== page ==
Race Weekend Central

Four Burning Questions: How Will Talladega Shake Up the Chase?

Its big. Its fast. Its scary (although not as scary as it used to be). Yes ladies and gents, its Talladega. No other track on the circuit is capable of paradoxically inspiring so much love and hatred at the same time. Of course, whether you love it or hate it, there is no questioning the fact that the Fall race at Talladega is one of the biggest and most drama-filled races of the year. And perhaps most importantly, Talladega is the track that can have the biggest impact on the Chase picture. Thus, without further ado, lets take at the big stories heading into the Good Sam Roadside Assistance 500.

*1. What kind of racing will we see this weekend?*

Forget the Chase, forget the 2013 car, and forget every other possible news item that could conceivably fit into this column for just a moment. When the Sprint Cup Series circuit rolls into Talladega, the action on-track trumps every other storyline going into the race. The big question on everyone’s minds this week is what the racing is going to look like, and given the fact that all of the other plate races have a had a slightly different look and feel to them this season, predicting what kind of action we will see this weekend is a tall order, but it is certainly not impossible.

The one thing we know for sure is that the ambient air temperature will play a huge role in the way the race plays out. The current aero package being used for the Cup Series is very hard on engines, and if drivers are not prudent about how and when they choose to push, they can overheat their engines quickly. Thus if the air temperature is hot, passing will be difficult, as the drivers will not be able to push long enough to pull off passes in the draft unless they have an exceptionally good car (see: Roush Fenway Racing).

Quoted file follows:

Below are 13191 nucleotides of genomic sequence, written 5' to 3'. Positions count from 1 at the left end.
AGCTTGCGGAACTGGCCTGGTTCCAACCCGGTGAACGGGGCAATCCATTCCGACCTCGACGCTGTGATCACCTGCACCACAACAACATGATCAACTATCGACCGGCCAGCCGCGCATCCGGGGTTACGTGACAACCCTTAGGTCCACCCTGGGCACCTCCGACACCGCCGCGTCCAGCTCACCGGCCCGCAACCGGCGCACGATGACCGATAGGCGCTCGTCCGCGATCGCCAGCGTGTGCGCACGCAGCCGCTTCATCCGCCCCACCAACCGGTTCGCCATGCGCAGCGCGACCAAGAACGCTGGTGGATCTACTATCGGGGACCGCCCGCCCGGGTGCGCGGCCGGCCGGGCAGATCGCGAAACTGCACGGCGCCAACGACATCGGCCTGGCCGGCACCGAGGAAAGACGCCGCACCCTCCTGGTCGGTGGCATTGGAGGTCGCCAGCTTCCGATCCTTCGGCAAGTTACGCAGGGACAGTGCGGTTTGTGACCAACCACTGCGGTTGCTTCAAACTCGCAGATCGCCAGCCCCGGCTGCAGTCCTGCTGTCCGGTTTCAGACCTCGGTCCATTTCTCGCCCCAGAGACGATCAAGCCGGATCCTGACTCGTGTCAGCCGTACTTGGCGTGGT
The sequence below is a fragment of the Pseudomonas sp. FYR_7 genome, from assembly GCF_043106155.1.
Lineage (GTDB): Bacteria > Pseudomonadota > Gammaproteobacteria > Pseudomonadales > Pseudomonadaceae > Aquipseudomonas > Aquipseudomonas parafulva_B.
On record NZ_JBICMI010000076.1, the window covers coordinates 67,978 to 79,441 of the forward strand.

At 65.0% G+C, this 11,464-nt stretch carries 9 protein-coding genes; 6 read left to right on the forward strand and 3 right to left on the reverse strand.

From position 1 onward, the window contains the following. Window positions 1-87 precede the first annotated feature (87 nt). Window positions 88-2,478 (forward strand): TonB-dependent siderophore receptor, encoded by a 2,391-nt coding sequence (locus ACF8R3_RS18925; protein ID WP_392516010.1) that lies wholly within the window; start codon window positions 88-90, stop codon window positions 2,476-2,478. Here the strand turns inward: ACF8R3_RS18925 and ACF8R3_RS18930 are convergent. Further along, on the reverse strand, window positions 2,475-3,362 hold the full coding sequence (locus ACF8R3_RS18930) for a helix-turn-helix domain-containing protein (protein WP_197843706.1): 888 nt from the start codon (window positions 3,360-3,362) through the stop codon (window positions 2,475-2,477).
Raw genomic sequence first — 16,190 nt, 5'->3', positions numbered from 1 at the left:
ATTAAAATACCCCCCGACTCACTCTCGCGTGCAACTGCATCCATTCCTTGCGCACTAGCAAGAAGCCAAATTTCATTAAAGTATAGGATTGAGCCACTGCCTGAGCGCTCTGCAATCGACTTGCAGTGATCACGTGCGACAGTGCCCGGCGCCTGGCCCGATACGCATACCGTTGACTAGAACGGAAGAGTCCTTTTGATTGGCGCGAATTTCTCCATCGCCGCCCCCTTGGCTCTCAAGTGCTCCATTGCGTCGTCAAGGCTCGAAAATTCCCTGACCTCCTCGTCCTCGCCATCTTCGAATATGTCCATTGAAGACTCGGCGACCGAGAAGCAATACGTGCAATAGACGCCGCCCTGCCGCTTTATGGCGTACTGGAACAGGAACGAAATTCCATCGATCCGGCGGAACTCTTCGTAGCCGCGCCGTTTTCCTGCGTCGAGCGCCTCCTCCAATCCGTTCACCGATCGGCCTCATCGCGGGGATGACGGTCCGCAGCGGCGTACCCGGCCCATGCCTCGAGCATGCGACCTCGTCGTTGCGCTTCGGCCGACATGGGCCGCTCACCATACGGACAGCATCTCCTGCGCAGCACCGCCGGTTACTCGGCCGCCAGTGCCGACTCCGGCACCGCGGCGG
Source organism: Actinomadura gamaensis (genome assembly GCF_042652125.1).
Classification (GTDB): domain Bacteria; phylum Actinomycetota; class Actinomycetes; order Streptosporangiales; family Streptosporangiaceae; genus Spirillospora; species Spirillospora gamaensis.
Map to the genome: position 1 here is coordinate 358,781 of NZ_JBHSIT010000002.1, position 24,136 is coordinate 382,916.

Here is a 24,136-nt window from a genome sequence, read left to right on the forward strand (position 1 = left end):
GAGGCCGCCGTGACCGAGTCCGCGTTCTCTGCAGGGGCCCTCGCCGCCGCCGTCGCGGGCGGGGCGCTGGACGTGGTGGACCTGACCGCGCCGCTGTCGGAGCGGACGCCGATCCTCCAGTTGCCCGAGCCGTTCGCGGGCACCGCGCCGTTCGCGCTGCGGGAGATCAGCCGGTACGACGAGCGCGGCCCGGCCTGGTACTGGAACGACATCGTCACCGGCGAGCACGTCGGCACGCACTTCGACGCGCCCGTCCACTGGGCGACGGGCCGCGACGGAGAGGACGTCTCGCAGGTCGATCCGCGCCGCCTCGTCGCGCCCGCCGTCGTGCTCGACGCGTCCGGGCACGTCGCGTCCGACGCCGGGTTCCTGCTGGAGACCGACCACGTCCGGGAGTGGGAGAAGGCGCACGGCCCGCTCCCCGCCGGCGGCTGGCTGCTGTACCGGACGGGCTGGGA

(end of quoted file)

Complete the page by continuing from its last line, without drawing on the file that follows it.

This is troubling, because this aero package has also become notorious for the fact that drivers have extreme difficulty in making the high lane work. If the front two cars in the upper lane aren’t pushing, the high lane doesn’t move. This is not quite as much of an issue at Talladega as it was at Daytona due to Talladega’s older and wider surface (both are factors which allow for increased side drafting and less of a low line advantage, both of which are necessary to move the outside line), but it is an issue nonetheless.

The bottom line is this: if the air temperature soars to anywhere above 70 degrees Fahrenheit, passing will be hard to come by. The cars that are the fastest in traffic and have the coolest engines will be the ones fighting it out at the end, and everyone else will likely be wrecked or have a burnt engine. NASCAR has acknowledged that this current aero package isn’t perfect (and was never meant to be), and thus you can expect most of these issues to be phased out with the 2013 cars.

Carl Edwards tried to play it safe during the Chase at Talladega last year and came up with a mediocre finish that may have been key to losing the championship.

*2. How will the threat of the Big One affect the race strategy of Chase Drivers?*

We see it every year. Every season in this particular race, a group of Chase drivers try to get cute and hang out in the back all day to avoid the Big One, and then by the end of the race they try to make an ill-fated charge to the front of the pack. Jimmie Johnson and Dale Jr. famously tried to employ this strategy in last year’s race only to find that they couldn’t make any headway at the end, and their forced conservatism likely knocked them out of Chase contention for good (in Johnson’s case, it at least put his chances on their last legs). What usually ends up happening in these scenarios is that the driver(s) who hung out back all day try to make a mad dash to the front once it’s far too late, and they end up getting caught up in the wreck that they were so desperately trying to avoid (Carl Edwards, 2008). Maybe it’s just me, but I find that to be a hilarious bit of irony.